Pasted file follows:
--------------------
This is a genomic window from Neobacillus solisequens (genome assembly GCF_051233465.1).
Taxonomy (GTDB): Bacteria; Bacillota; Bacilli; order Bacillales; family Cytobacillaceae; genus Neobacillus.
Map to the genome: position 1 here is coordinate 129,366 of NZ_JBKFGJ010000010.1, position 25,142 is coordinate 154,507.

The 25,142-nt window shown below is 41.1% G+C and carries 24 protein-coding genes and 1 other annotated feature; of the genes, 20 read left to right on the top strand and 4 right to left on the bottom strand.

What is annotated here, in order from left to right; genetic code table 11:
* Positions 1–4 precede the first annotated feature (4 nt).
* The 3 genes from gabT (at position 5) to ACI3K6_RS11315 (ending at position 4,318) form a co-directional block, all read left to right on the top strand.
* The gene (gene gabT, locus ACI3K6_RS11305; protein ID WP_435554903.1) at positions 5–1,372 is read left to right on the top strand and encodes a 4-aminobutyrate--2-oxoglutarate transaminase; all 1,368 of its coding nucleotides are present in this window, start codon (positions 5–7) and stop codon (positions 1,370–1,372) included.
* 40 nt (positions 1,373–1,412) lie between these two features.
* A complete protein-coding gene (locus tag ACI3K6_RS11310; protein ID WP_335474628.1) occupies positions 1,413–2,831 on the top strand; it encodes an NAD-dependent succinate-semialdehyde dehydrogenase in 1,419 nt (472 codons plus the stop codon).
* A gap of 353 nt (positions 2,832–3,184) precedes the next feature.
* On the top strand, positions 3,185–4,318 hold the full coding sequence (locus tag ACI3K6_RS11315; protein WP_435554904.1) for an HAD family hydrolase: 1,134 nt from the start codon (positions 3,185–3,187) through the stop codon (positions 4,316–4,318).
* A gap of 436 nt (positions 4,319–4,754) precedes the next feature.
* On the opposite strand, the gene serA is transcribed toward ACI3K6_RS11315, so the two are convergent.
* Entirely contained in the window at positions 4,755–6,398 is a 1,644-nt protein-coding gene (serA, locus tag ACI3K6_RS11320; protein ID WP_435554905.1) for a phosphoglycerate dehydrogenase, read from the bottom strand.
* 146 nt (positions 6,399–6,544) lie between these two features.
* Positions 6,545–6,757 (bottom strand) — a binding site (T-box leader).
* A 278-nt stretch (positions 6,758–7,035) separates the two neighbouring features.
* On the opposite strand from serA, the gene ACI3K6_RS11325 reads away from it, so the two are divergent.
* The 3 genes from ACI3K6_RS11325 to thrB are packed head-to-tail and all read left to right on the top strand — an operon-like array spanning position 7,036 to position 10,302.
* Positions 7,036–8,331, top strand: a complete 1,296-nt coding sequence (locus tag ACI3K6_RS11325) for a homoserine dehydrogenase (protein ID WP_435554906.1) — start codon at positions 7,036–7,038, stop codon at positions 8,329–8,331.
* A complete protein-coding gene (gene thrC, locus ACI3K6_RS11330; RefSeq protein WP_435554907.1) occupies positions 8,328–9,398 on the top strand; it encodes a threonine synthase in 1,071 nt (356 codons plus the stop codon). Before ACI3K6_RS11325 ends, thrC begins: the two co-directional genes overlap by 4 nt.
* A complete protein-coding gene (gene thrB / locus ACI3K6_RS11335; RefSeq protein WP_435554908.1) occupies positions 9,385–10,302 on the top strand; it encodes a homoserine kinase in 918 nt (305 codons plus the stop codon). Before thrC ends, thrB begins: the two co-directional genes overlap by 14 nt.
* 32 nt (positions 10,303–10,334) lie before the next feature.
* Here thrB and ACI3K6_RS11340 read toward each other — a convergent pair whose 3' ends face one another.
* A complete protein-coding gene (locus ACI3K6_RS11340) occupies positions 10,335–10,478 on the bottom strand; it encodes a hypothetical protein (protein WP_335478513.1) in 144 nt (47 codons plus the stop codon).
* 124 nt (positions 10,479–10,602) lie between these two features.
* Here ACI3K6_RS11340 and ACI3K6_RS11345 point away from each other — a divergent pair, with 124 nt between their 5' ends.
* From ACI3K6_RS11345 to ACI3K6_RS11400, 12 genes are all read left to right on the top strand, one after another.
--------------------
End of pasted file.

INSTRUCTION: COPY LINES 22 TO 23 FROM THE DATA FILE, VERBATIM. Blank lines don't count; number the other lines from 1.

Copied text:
* A complete protein-coding gene (gene thrC, locus ACI3K6_RS11330; RefSeq protein WP_435554907.1) occupies positions 8,328–9,398 on the top strand; it encodes a threonine synthase in 1,071 nt (356 codons plus the stop codon). Before ACI3K6_RS11325 ends, thrC begins: the two co-directional genes overlap by 4 nt.
* A complete protein-coding gene (gene thrB / locus ACI3K6_RS11335; RefSeq protein WP_435554908.1) occupies positions 9,385–10,302 on the top strand; it encodes a homoserine kinase in 918 nt (305 codons plus the stop codon). Before thrC ends, thrB begins: the two co-directional genes overlap by 14 nt.